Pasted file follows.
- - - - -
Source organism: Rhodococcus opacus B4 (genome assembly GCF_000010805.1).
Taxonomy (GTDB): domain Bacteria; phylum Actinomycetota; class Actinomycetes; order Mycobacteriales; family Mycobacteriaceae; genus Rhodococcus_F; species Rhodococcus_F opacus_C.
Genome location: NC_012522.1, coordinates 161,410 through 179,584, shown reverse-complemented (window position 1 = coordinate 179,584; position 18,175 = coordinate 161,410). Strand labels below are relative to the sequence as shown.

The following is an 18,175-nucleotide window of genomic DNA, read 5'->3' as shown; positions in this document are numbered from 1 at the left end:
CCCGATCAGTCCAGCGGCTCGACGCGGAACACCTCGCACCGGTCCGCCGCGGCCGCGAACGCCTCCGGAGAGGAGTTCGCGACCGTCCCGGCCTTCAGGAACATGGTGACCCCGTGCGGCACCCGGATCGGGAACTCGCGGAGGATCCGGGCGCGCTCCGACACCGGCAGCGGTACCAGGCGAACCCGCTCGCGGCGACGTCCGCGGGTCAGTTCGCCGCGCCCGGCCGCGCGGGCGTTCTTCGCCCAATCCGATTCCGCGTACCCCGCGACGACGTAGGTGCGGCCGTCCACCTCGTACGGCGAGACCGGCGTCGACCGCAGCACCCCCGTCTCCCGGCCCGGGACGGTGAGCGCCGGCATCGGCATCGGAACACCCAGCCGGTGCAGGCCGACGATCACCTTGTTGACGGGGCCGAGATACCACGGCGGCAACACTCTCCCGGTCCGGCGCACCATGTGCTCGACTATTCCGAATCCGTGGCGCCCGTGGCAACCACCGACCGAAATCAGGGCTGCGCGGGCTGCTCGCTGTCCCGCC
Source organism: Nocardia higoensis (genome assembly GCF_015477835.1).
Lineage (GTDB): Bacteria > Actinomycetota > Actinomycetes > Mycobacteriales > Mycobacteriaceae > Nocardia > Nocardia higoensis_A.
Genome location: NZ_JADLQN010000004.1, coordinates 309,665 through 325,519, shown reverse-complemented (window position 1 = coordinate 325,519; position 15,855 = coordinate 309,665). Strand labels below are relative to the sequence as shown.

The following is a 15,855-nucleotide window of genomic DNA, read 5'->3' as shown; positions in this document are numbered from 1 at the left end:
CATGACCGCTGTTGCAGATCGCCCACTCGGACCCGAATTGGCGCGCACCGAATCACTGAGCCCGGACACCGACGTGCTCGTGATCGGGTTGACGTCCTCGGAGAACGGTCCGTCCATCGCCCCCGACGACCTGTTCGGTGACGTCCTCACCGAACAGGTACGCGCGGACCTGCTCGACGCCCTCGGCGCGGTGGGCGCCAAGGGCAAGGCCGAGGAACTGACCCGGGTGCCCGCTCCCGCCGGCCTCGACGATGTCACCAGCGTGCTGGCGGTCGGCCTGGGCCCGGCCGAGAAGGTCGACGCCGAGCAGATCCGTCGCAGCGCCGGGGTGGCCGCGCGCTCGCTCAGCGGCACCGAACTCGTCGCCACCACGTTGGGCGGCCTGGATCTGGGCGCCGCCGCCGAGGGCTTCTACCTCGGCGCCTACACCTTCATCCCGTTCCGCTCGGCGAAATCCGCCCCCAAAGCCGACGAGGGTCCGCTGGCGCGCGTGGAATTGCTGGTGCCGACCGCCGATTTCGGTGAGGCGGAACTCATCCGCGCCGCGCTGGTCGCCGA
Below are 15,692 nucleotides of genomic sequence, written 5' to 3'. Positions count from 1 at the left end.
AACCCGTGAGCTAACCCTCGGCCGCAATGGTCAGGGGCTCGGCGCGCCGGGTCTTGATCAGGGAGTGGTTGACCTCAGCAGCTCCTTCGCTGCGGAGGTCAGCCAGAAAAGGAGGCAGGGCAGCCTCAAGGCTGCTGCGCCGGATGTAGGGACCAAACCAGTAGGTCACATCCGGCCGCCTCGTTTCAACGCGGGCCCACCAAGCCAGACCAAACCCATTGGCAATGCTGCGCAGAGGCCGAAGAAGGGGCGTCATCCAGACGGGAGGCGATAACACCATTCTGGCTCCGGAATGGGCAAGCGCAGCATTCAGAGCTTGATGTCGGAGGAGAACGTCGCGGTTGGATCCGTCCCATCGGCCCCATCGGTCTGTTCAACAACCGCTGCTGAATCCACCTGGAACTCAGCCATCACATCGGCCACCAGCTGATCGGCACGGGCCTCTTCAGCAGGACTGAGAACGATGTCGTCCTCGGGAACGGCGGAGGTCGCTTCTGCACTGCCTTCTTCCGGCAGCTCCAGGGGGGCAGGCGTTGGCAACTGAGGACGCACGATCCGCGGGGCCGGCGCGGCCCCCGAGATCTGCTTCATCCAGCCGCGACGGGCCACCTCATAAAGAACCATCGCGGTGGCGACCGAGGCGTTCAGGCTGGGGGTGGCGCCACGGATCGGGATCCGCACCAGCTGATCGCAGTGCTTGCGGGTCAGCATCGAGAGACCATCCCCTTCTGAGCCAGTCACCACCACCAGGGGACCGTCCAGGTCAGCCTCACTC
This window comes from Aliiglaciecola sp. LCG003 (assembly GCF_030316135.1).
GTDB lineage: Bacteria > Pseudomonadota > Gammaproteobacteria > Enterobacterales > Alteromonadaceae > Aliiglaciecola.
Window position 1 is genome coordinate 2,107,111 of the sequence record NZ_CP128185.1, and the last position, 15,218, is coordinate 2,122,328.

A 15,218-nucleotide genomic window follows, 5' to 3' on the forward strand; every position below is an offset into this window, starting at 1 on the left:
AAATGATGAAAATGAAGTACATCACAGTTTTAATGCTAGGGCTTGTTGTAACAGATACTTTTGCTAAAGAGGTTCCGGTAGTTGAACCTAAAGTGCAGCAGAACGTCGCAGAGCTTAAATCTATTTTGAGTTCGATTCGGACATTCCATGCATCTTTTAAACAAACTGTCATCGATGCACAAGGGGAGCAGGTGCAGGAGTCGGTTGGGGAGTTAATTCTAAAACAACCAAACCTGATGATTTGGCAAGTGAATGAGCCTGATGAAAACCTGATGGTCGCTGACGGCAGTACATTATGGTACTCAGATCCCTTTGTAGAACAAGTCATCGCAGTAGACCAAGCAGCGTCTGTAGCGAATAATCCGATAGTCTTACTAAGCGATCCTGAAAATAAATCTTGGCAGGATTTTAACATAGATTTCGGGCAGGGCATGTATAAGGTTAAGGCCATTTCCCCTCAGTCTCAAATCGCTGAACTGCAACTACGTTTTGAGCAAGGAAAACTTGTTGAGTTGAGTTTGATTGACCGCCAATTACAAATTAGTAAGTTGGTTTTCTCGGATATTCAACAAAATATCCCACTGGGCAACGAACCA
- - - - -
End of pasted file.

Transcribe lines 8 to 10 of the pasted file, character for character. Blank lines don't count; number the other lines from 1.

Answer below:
Genome location: NZ_JADLQN010000004.1, coordinates 309,665 through 325,519, shown reverse-complemented (window position 1 = coordinate 325,519; position 15,855 = coordinate 309,665). Strand labels below are relative to the sequence as shown.

The following is a 15,855-nucleotide window of genomic DNA, read 5'->3' as shown; positions in this document are numbered from 1 at the left end:
CATGACCGCTGTTGCAGATCGCCCACTCGGACCCGAATTGGCGCGCACCGAATCACTGAGCCCGGACACCGACGTGCTCGTGATCGGGTTGACGTCCTCGGAGAACGGTCCGTCCATCGCCCCCGACGACCTGTTCGGTGACGTCCTCACCGAACAGGTACGCGCGGACCTGCTCGACGCCCTCGGCGCGGTGGGCGCCAAGGGCAAGGCCGAGGAACTGACCCGGGTGCCCGCTCCCGCCGGCCTCGACGATGTCACCAGCGTGCTGGCGGTCGGCCTGGGCCCGGCCGAGAAGGTCGACGCCGAGCAGATCCGTCGCAGCGCCGGGGTGGCCGCGCGCTCGCTCAGCGGCACCGAACTCGTCGCCACCACGTTGGGCGGCCTGGATCTGGGCGCCGCCGCCGAGGGCTTCTACCTCGGCGCCTACACCTTCATCCCGTTCCGCTCGGCGAAATCCGCCCCCAAAGCCGACGAGGGTCCGCTGGCGCGCGTGGAATTGCTGGTGCCGACCGCCGATTTCGGTGAGGCGGAACTCATCCGCGCCGCGCTGGTCGCCGA